One half of the 21 million U.S. women who use reversible contraception choose oral contraceptive pills (OCPs). OCPs appear to fail in practice in this group, resulting in more than 500,000 unintended pregnancies every year. Little research has been conducted on this topic, but high body weight has been associated with low serum levels of ethinyl estradiol and OCP failure. Holt and colleagues studied the relationship between body weight and OCP failure in 755 women enrolled in a health maintenance organization.
Patients were 18 to 39 years of age and enrolled as control subjects in a study of ovarian cysts and neoplasms. As part of this study, the women provided extensive data on several personal, lifestyle, and medical factors, including OCP use. Information on the type of OCP used was validated by pictures of specific brands. The women reported details of each conception, including how it was confirmed and what type of contraception (if any) was used at the time of conception. Height and weight at the time of each conception were also determined.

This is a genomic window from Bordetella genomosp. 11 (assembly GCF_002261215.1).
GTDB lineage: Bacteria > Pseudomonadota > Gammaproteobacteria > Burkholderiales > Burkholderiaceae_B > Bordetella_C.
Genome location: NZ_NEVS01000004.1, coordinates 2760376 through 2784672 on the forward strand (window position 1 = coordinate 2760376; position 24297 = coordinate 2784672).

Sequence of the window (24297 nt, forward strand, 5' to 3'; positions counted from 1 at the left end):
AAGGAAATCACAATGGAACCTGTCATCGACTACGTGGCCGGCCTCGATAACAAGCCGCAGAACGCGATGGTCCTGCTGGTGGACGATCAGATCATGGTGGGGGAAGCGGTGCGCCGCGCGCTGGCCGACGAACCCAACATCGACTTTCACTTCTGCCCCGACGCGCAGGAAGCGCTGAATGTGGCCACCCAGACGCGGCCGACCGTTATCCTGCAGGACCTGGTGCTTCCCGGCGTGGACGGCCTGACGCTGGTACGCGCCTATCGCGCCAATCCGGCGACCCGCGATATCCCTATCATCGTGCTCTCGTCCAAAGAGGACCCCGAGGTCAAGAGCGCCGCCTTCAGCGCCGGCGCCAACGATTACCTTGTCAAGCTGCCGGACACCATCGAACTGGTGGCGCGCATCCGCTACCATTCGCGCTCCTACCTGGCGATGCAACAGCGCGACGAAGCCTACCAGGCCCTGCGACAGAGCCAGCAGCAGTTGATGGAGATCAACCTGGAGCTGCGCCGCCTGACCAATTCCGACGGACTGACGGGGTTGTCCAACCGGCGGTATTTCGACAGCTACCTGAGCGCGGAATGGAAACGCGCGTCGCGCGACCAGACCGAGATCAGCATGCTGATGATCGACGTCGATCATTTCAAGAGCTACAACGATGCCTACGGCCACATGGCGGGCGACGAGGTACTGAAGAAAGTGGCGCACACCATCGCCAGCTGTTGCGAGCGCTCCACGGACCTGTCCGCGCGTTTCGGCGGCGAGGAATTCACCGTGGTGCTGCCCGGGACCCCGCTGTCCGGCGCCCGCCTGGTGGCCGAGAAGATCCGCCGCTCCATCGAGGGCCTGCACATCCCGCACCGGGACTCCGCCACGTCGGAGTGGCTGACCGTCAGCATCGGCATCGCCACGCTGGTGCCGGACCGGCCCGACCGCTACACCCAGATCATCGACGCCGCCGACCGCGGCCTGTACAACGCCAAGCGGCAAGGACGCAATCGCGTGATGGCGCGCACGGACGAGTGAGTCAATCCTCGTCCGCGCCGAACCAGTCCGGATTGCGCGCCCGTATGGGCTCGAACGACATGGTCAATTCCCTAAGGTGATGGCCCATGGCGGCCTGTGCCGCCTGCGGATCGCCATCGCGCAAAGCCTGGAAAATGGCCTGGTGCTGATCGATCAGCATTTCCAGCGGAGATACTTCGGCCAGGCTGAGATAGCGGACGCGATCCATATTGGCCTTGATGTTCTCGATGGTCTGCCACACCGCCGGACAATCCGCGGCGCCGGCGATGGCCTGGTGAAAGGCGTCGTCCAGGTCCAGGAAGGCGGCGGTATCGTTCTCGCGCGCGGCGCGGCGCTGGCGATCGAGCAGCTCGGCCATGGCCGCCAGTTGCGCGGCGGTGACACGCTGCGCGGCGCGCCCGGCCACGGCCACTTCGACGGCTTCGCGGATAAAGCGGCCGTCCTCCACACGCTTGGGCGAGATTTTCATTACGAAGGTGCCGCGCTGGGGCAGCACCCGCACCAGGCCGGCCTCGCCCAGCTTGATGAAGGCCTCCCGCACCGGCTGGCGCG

During 2,822 woman-years of OCP use, 106 (3.8 per 100 woman-years) pregnancies were confirmed. The statistical analysis adjusted for multiple failures by individual patients and the possible confounders of age, smoking, gravidity, parity, and menstrual irregularity. The analysis also included the effects of compliance, race, and type of OCP used. The average patient was followed for 12.5 years, and one half of the participants had two or more pregnancies during this time.
Women in the highest quartile of body weight (70.5 kg [155 lb] or more) had a significantly increased risk of OCP failure, with a relative risk of 1.6. The risk of failure was particularly elevated in women using very-low-dose OCPs.
The authors conclude that women weighing 70.5 kg or more had a 60 percent increased risk of OCP failure, and that this risk increased with use of lower doses of estrogen. These results correlate with information from other studies, including tests of a transdermal contraceptive patch. The effect could result because of differences in metabolism in obese women or because of decreased circulating levels of lipophilic contraceptive steroids. The authors caution physicians to consider body weight in recommending OCP use for obese women.